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Paperback Take Back Your Time: Fighting Overwork and Time Poverty in America Book

ISBN: 1576752453

ISBN13: 9781576752456

Take Back Your Time: Fighting Overwork and Time Poverty in America

Forget oil or gold time is the most precious commodity in America today. Americans have less free time than anyone else in the industrialized world. In fact, modern Americans work longer hours than medieval peasants Here, well known experts and writers explore the effects of overwork, over-scheduling, time pressure and stress on our health, relationships, children, the environment, and more. These renowned authors come together to support a national...

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Time: The ULTIMATE commodity

For years I've thought of Europe as like the grandfather... sitting on the porch, watching America in action. He sits there, somewhat envious, reminiscing about the days when he used to be the top dog himself. But the envy is shortlived; in truth, he would never trade places with us, for he knows that the true cost of being able to call yourself #1 is far too high. Money and power, after all, aren't everything. In Take Back Your Time, de Graaf looks at a culture that is all about the material short term and cannot see beyond. It's a book that reminds us that it's OUR time, that this is a commodity that we CHOOSE to trade for things like money, status and comfort. I use the word 'remind' loosely--in truth, it's almost a new concept, for many. We hear stories of millionaires on their deathbed who would give everything to have one more year, yet other millionaires will do 15 hours tomorrow rather than think about it. Our culture is basically designed to HAVE TO work like this: the economy would go bust if we put anything before money. You could argue it's always been that way, but not to this extreme: every year we trade more hours so as to buy bigger houses, better cars, more gadgets, etc. This is a book that all of America needs to read. If only we had the time.

Live deeper, not faster

It's the 900 pound gorilla in America that everyone should be talking about: time poverty. Most folks accept it as unavoidable; that's just the way life is. Work, work, work. Busy, busy, busy. Bulloney, says this book. I'm not doing too bad but I see the trappings of modern existence creeping into my life and I'm inspired to keep them in check. This book is particularly strong because it draws on the opinions of many progressive thinkers, rather that just one lone voice in the wilderness. Stop buying stuff, invest time in your family and community and civic society. Live deeper. I'm working on it. Are you?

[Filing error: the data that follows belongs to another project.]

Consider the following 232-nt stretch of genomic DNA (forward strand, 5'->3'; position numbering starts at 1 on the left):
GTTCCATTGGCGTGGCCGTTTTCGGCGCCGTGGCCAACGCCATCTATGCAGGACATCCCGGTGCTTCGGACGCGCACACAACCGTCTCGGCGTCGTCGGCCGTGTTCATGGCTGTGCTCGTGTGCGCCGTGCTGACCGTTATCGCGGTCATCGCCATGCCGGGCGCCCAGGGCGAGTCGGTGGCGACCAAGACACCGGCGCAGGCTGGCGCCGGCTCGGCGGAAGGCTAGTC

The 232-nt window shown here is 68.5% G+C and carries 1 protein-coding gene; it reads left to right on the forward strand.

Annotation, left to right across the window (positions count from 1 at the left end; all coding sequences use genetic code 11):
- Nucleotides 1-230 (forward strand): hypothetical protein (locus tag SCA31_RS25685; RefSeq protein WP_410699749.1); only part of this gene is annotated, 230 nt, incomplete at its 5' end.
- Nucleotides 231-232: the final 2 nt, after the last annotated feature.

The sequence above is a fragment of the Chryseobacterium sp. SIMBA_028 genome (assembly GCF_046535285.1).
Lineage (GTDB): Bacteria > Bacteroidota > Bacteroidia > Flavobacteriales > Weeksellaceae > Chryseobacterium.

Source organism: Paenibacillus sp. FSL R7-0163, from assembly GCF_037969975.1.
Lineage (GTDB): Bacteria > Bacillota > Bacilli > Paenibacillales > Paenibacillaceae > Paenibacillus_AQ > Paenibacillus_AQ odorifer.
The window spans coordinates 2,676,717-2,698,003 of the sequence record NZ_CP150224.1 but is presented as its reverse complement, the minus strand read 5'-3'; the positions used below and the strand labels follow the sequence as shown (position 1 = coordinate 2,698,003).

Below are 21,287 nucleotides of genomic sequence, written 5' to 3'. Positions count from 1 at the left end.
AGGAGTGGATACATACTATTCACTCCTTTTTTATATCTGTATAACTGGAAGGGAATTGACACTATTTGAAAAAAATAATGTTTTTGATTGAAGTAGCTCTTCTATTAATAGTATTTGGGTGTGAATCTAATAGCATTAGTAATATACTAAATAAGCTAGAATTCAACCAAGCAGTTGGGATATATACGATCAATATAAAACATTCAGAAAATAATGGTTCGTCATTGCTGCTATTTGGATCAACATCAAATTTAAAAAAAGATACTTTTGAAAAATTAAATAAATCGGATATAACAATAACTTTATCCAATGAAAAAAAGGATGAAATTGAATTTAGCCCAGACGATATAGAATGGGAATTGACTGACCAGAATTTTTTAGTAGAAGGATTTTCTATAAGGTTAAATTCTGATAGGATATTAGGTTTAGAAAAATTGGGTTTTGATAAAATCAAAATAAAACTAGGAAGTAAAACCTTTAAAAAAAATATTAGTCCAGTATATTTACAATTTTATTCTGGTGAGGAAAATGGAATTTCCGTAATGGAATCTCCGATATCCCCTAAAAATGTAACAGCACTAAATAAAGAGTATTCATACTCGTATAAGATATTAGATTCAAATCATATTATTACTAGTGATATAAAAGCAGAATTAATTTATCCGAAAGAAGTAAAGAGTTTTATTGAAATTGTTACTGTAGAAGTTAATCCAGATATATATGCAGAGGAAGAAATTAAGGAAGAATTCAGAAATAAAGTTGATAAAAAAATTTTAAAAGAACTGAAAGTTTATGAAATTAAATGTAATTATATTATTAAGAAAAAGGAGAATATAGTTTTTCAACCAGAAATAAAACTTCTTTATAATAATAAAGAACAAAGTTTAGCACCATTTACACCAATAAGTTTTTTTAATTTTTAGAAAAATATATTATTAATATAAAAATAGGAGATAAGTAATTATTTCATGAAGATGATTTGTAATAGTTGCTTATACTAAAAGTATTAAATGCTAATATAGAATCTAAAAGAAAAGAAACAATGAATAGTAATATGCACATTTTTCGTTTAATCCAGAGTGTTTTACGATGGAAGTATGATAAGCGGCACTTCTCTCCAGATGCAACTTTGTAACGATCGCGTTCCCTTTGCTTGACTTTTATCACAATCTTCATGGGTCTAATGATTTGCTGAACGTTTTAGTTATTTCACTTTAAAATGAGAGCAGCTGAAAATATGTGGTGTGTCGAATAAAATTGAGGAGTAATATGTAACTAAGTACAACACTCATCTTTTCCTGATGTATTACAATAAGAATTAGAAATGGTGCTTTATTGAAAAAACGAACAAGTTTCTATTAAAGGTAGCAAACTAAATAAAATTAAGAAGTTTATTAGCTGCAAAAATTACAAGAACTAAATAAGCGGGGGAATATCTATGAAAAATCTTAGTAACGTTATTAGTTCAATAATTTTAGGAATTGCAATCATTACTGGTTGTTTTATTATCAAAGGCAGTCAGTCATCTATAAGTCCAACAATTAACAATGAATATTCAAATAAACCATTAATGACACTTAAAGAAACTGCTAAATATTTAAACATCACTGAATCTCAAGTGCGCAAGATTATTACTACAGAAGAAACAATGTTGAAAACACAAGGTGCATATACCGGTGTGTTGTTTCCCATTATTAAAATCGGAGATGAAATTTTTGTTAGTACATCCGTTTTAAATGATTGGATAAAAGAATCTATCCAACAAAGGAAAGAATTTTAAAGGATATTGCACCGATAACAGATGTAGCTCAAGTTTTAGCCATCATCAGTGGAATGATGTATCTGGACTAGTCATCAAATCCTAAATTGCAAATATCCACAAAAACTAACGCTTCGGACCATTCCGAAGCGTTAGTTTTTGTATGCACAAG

Reading This Book May Change Your Life

Unlike many books of social criticism, this book describes how we can change our own lives and families, as we change our communities and country. The thirty essays cover a range of topics around the issue of 'time poverty.'Particularly interesting to me were the essays on voluntary simplicity by Vicki Robin and Cecile Andrew. A common theme of several essays is how our role as consumers steals time that we could spend to enrich our lives, families, and communities. Too many of us commute to work to earn the money that we spend while shopping for things that then clutter our homes.Federal legislation mandating minimum vacations and a shorter work week is unlikely (in the near term), but we can be more mindful of how our behavior as consumers sacrifices our time. I'm looking forward to October 24, 2004 to celebrate the next Take Back Your Time Day.

Of immediate, systemic relevance to American society

I didn't have to read this book to be sold on the concept. I bought it so that I could have more facts when people asked me questions. What I gained from reading these many essays is more than simple facts. I gained a deeper understanding of how pervasive both the causes and effects are of time poverty in America. I have had no choice but to look at my own life to see what I can do differently. And I am even more certain that what the Take Back Your Time Day organizers have been doing is of immediate and necessary importance. Why should you read this book? Because no matter how much you think you know about overwork and time poverty in America, you will almost certainly discover something new.

An eye-opening book

Wow! I am going to send a copy of this book to my team leader, as she hasn't figured out why she is always angry. It's because she is here until 9 every night, goes home to see her kids for about five minutes (who have "acted out" while she's been at work) and has to spend what little free time she has taking them to family therapists - who tell her she needs to achieve work/life balance, or, as she says, "whatever THAT is". I would also like to give this to the productivity experts who say companies can do more with less. I'm sick of doing more with less and I am going to use this book as an inspiration to rebel. "No more 12 hour days" has become my mantra. Woe to those who try to test me on this!
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